Player: Jeff Leonard was signed by the Los Angeles Dodgers as an undrafted free agent in 1973. He advanced steadily through the Dodgers system and made his debut with the Dodgers going 3 for 10 at the end of the season. Leonard absolutely destroyed AAA pitching in '78 batting .365/.443/.532 before they traded him to the Astros in a deal that brought Joe Ferguson back to LA. With just a few weeks left in the season, Leonard kept up his torrid pace hitting .385 in eight games.
Leonard began the '79 campaign as a reserve but by mid-May he was starting in rightfield. He hit at a .290 clip with a .360 on base percentage and stole 23 bases but the cavernous Astrodome suppressed his power. Although he hadn't been a prodigious home run hitter in the minors he had averaged around ten a season. He along with a few other Astros went homerless that year but Leonard didn't go unnoticed and finished in second place for NL Rookie of the Year.
The 1980 season was brutal for Leonard as he started the year as the Astros fourth outfielder behind Jose Cruz, Cesar Cedeno, and Terry Puhl and never did anything to win his job back. He batted just .213 but he did manage to hit the first three homers of his career. Leonard was hitless in three at bats off the bench in the NLCS against the Phillies.
The Astros traded Leonard and Dave Bergman to the Giants for Mike Ivie just weeks into the '81 season and demoted Leonard down to AAA. He torched minor league hurlers to a .401 tune in 207 plate appearances while waiting for the strike to conclude and a chance at a recall. "Hac-Man" got his chance and kept on hacking when he got to San Fran knocking 18 extra base hits in 141 plate appearances.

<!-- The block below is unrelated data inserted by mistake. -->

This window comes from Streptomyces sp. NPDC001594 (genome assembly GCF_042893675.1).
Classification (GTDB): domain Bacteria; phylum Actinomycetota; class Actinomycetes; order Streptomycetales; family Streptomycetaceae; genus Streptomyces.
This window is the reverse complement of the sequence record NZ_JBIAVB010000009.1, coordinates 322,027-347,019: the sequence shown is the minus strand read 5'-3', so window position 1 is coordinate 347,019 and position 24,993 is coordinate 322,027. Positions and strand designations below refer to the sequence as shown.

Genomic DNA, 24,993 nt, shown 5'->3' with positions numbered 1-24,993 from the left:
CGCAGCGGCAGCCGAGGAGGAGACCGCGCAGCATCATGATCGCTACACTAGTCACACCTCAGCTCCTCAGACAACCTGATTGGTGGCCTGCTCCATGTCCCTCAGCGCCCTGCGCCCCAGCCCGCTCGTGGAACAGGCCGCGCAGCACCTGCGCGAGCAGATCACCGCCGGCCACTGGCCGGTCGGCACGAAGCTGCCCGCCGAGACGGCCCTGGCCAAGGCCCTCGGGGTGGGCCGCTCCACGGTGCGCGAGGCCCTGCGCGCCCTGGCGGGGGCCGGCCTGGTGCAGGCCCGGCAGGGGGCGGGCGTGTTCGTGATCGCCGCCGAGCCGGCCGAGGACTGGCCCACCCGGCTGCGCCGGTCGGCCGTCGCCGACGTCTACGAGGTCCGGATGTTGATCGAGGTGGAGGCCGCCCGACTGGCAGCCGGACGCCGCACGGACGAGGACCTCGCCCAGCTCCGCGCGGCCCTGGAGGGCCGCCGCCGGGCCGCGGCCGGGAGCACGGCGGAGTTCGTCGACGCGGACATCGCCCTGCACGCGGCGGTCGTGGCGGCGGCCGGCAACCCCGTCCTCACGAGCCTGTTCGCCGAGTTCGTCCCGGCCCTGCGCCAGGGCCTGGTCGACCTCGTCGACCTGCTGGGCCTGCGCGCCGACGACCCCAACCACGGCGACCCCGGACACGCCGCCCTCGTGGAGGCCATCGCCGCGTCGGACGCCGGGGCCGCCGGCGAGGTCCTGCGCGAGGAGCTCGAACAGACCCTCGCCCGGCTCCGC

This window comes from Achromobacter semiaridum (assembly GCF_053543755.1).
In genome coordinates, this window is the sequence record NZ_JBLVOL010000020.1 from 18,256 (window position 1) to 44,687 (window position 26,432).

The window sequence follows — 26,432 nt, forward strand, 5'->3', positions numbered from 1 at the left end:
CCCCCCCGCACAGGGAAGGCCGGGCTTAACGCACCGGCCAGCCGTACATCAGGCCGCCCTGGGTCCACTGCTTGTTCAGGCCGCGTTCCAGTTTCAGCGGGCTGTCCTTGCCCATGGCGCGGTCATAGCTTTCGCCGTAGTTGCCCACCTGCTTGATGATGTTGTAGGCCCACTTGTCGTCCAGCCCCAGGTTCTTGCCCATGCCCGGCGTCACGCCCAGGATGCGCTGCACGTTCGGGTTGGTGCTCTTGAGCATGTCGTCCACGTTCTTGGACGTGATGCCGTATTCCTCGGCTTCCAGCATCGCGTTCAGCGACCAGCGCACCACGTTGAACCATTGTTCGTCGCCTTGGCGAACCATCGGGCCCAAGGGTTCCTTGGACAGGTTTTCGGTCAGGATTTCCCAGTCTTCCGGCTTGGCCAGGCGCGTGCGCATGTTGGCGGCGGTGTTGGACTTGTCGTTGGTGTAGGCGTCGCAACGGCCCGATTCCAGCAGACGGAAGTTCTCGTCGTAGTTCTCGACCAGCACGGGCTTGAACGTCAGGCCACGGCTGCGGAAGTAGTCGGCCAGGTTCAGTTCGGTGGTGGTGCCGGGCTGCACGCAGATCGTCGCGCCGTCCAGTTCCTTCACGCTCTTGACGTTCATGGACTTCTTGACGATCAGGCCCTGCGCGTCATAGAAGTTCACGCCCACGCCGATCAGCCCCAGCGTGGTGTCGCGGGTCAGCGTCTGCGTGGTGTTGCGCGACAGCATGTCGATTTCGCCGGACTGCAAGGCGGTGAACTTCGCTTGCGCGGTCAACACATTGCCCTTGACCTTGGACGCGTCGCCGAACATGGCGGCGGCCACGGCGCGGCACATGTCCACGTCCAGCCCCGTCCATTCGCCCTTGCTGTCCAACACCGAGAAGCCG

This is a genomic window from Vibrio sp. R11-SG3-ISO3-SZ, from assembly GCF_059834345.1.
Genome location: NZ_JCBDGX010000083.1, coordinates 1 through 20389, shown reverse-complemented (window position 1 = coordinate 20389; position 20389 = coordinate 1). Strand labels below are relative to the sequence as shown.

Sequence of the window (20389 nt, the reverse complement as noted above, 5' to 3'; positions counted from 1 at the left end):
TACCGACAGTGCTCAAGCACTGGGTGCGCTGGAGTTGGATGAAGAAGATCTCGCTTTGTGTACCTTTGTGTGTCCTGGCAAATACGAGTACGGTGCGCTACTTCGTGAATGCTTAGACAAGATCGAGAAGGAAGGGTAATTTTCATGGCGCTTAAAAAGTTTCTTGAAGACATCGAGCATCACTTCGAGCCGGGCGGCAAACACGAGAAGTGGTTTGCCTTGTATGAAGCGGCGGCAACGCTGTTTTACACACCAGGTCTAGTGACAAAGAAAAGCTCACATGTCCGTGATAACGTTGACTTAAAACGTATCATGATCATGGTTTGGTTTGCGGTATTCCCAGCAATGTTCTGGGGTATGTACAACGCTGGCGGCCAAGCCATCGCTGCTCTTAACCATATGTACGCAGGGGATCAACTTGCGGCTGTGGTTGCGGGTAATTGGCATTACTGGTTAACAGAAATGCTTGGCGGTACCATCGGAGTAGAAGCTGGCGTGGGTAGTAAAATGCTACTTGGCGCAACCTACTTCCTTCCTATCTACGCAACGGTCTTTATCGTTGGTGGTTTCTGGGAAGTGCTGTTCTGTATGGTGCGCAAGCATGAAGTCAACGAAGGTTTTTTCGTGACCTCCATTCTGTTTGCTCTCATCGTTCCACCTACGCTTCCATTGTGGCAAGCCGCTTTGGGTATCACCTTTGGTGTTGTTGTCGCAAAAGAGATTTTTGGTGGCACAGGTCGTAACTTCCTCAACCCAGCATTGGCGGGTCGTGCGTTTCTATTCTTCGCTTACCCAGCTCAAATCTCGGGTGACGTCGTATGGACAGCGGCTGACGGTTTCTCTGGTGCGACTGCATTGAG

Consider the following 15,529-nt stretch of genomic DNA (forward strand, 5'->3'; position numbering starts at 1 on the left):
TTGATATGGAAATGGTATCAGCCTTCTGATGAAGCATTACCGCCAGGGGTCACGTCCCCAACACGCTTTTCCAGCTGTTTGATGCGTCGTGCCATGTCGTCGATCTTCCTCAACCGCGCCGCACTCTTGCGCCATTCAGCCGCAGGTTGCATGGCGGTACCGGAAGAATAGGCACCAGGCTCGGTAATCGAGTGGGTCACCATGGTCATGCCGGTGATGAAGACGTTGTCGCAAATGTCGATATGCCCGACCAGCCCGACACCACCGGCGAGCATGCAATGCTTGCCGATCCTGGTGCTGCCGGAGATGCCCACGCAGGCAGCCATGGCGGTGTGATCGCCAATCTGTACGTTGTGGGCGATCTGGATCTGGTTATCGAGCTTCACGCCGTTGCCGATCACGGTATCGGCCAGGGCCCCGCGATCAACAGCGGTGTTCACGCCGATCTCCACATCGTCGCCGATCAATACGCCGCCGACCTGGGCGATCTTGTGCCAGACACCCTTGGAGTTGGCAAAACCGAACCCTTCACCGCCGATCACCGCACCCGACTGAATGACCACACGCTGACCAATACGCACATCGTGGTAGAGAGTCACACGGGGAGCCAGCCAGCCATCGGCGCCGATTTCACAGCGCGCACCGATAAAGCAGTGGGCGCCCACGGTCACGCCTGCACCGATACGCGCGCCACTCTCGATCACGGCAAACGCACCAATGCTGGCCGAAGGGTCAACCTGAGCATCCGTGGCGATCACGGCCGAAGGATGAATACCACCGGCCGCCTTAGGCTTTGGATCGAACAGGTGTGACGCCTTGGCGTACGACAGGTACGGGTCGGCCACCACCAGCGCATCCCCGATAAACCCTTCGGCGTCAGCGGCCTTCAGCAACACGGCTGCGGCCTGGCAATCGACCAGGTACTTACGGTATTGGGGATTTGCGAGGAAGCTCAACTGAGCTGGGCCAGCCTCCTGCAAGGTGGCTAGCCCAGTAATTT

Leonard's finish to the '81 season earned him the starting centerfield job in '82 but he was removed from his post in favor of rookie Chili Davis after just two weeks. He slid over to leftfield but missed over two months with a wrist injury. He came back but his batting stroke was off and although he hit a career best nine homers, his average slid to .259.
Nicknamed "Prison Face" for his icy glare by teammate Bergman, Leonard had a breakout season in '83. He batted .279 but hit 21 home runs while driving in 87 runs and stole 26 bases. He repeated with 21 homers but raised his average to .301 with an OPS+ of 138. He regressed to .241 and 17 HR in '85 and injuries limited him to '89 games in '86.
Leonard was a man of many names and by this point in his career preferred Jeffrey over Jeff. The change precipitated a change in nicknames too from "Prison Face" to the more noble "Penitentiary Face". But it was also around this time where he began taking his home run trots with his left arm tucked in earning the moniker "One Flap Down". He hit 19 long balls in '87 while batting .280 and making his first All-Star team. It was his postseason batting that got the attention as he homered in the first four games of the NLCS. His home run trot drew the ire of Cardinals pitchers and fans and although St. Louis won the series, Leonard was voted series MVP.
Hac-Man was slow out of the gate in '88 was traded to the Brewers in June for Ernie Riles. He hit just ten homers on the year and finished with an OPS+ of 77. Leonard signed on as the Mariners DH in '89 and the move helped him play in a career best 150 games. He also set career bests with 24 HR and 93 RBI but his rate stats of .254/.301/.420 were quite sub par for a DH. The following year he played more leftfield than DH which further decreased his value as his already suspect defense was now in further decline. He slugged just .356 and was a boat anchor in left while accumulating -2.0 WAR.
Leonard spent the '91 season at the AAA level for the Royals but never returned to the majors and retired after the season at age 36.
Checking out his stats through the '82 season, you would not think this player would go on to have three 20 HR seasons.
Oddball: A great pictorial piece here by Patrick Dubuque of the many faces of Jeffrey Leonard.
History: Looking back at his career compared to my memory of Leonard, I realize he was quite overrated. He was a streaky hitter who could get hot (see '87 NLCS) but he earned just 7.2 WAR in his career with 6.3 earned in '83 and '84. His low walk rate and poor defense were magnified by his inconsistent power. When he was healthy he could club 20 home runs with a decent average but he played over 140 games just once in his career. His career stats: .266/.312/.411, 144 HR, and 163 SB